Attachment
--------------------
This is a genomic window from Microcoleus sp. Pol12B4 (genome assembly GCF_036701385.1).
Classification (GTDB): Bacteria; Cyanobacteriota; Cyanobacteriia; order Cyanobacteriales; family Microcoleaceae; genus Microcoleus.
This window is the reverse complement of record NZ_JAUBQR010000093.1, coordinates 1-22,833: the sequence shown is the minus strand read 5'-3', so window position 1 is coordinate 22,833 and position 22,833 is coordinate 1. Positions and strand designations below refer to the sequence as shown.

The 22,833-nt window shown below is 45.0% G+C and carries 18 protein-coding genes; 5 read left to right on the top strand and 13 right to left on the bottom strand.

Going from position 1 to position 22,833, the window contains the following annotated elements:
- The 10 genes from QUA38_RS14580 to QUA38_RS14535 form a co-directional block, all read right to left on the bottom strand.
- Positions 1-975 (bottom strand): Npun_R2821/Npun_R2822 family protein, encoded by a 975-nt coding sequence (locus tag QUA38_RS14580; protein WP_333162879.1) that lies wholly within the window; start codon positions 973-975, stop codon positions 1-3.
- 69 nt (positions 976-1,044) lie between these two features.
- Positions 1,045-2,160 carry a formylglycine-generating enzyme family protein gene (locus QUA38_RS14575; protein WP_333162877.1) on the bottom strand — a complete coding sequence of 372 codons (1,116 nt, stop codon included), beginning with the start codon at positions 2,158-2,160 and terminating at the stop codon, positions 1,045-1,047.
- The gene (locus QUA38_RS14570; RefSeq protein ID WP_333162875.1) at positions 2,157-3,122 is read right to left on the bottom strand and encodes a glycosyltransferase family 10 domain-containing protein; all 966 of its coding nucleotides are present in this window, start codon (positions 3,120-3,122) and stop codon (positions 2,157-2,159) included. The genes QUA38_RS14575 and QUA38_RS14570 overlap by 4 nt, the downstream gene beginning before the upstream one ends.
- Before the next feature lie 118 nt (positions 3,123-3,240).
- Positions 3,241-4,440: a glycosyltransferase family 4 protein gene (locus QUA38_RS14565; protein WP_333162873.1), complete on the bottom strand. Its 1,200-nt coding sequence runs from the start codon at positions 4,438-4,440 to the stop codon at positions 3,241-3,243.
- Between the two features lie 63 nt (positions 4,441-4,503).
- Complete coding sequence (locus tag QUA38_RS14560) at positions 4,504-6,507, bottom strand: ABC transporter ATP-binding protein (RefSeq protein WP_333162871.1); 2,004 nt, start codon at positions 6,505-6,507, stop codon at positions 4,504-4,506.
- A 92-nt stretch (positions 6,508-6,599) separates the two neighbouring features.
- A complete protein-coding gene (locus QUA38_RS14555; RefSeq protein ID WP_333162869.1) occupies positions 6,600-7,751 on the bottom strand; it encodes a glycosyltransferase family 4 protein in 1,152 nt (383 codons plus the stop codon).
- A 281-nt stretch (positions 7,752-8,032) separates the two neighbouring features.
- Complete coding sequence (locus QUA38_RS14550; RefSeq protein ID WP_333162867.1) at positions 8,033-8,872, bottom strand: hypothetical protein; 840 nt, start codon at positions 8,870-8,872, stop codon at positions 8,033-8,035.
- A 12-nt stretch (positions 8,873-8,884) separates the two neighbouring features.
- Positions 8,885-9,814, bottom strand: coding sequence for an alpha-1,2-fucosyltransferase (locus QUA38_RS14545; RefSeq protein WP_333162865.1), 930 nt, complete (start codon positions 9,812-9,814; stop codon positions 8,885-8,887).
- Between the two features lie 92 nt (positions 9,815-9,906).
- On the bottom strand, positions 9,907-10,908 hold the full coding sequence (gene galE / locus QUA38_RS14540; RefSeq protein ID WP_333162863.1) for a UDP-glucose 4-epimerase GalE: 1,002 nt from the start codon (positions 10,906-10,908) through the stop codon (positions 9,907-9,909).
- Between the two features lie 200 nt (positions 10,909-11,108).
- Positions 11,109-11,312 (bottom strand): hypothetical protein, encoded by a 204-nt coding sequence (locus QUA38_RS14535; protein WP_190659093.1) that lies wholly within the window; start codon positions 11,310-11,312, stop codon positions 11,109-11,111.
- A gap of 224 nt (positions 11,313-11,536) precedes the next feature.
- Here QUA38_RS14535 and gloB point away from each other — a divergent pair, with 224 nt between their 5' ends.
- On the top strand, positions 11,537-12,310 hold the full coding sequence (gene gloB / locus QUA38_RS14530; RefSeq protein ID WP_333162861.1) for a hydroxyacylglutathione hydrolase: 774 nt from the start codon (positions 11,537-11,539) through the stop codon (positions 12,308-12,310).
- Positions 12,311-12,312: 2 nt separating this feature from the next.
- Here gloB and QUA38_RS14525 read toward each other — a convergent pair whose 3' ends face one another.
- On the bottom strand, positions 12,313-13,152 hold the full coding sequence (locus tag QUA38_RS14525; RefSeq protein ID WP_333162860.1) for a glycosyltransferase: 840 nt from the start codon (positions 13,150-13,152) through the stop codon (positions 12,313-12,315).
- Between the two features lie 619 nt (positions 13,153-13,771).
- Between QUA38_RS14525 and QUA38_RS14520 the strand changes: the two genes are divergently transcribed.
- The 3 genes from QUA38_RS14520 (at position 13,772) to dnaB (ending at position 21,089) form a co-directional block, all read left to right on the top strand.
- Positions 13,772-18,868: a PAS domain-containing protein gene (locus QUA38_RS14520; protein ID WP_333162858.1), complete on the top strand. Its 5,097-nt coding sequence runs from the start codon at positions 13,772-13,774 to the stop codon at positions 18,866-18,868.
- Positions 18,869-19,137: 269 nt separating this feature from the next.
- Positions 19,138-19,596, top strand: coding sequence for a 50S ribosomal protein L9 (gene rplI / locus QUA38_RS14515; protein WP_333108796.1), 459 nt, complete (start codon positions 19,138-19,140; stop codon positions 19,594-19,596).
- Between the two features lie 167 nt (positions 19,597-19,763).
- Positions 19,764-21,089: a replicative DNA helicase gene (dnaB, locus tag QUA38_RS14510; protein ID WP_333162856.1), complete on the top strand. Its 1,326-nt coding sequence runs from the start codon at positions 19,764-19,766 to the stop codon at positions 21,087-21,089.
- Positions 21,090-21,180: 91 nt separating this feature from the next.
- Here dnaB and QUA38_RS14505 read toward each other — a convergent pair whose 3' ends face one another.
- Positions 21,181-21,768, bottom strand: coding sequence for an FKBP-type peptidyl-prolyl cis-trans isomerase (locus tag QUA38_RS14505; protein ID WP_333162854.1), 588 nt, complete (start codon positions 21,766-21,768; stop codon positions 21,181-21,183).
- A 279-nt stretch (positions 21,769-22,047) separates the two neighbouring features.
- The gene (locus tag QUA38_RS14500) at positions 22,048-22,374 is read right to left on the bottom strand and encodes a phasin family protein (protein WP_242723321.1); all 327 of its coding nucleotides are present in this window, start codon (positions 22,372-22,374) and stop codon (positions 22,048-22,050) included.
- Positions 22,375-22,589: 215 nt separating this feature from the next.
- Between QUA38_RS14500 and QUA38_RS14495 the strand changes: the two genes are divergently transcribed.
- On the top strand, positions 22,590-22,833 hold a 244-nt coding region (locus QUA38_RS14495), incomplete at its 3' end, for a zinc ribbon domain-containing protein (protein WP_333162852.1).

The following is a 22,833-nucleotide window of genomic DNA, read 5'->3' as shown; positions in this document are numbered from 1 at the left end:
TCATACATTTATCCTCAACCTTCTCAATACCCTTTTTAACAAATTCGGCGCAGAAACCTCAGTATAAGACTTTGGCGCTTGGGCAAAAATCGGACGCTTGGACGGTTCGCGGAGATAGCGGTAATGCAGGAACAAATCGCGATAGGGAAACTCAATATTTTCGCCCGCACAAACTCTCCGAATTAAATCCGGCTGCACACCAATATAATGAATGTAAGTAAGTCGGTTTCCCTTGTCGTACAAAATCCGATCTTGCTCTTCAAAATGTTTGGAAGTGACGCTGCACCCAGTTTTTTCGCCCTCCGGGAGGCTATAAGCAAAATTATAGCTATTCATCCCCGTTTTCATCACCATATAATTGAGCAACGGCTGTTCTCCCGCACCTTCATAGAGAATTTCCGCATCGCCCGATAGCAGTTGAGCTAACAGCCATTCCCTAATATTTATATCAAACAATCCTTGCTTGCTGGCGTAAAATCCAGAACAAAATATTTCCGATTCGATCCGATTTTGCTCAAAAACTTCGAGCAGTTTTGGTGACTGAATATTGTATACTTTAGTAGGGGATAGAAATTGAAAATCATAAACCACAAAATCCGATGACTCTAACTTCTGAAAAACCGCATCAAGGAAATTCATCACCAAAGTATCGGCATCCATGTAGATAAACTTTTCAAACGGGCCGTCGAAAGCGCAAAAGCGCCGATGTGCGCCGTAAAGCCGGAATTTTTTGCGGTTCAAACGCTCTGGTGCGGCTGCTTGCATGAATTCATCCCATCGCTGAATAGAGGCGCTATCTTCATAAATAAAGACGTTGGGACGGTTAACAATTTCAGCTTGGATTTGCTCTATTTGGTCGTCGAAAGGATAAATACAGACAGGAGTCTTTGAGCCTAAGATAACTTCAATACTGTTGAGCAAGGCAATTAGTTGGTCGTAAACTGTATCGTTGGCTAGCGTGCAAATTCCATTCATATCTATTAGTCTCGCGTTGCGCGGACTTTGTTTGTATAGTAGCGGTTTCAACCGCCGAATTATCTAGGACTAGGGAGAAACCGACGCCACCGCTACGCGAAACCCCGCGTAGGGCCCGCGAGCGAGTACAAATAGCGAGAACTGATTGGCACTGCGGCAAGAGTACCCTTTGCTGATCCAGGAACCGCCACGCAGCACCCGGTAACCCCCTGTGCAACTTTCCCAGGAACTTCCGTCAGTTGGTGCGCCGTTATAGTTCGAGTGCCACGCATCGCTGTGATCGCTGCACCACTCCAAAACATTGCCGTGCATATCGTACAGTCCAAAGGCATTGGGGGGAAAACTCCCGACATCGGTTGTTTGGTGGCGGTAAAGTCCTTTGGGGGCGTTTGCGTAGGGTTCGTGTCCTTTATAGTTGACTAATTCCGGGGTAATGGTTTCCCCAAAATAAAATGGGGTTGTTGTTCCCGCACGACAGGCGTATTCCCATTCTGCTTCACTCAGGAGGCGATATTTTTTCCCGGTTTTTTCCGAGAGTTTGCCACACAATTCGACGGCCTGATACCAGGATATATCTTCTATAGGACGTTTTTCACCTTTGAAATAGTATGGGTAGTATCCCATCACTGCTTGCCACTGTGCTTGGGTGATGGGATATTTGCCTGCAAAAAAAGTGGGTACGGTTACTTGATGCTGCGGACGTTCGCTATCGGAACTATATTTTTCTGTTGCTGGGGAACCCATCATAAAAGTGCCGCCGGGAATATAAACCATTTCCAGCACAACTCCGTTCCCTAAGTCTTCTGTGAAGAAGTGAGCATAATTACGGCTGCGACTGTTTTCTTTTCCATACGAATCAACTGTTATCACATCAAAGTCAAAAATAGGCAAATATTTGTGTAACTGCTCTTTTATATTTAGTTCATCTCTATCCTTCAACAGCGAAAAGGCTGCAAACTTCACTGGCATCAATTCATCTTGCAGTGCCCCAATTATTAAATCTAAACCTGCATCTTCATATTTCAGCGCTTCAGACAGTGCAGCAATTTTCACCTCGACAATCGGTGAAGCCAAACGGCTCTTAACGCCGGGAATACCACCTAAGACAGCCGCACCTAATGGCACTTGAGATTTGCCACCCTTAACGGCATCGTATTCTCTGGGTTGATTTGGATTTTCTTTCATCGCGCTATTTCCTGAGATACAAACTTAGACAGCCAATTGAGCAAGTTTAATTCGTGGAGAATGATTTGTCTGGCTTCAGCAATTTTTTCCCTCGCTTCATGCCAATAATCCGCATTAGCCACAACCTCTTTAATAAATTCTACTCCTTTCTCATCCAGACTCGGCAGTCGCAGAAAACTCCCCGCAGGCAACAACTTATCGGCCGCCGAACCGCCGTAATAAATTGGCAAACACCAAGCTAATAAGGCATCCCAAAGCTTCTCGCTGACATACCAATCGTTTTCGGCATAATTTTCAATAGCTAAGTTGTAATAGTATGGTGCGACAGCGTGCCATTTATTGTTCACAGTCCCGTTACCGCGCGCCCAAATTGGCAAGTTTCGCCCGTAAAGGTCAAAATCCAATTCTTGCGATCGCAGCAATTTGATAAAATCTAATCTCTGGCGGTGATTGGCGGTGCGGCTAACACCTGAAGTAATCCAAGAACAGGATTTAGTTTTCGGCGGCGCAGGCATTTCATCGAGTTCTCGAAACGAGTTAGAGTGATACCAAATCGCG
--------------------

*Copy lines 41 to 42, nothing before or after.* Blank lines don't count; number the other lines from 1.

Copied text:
- Positions 21,181-21,768, bottom strand: coding sequence for an FKBP-type peptidyl-prolyl cis-trans isomerase (locus tag QUA38_RS14505; protein ID WP_333162854.1), 588 nt, complete (start codon positions 21,766-21,768; stop codon positions 21,181-21,183).
- A 279-nt stretch (positions 21,769-22,047) separates the two neighbouring features.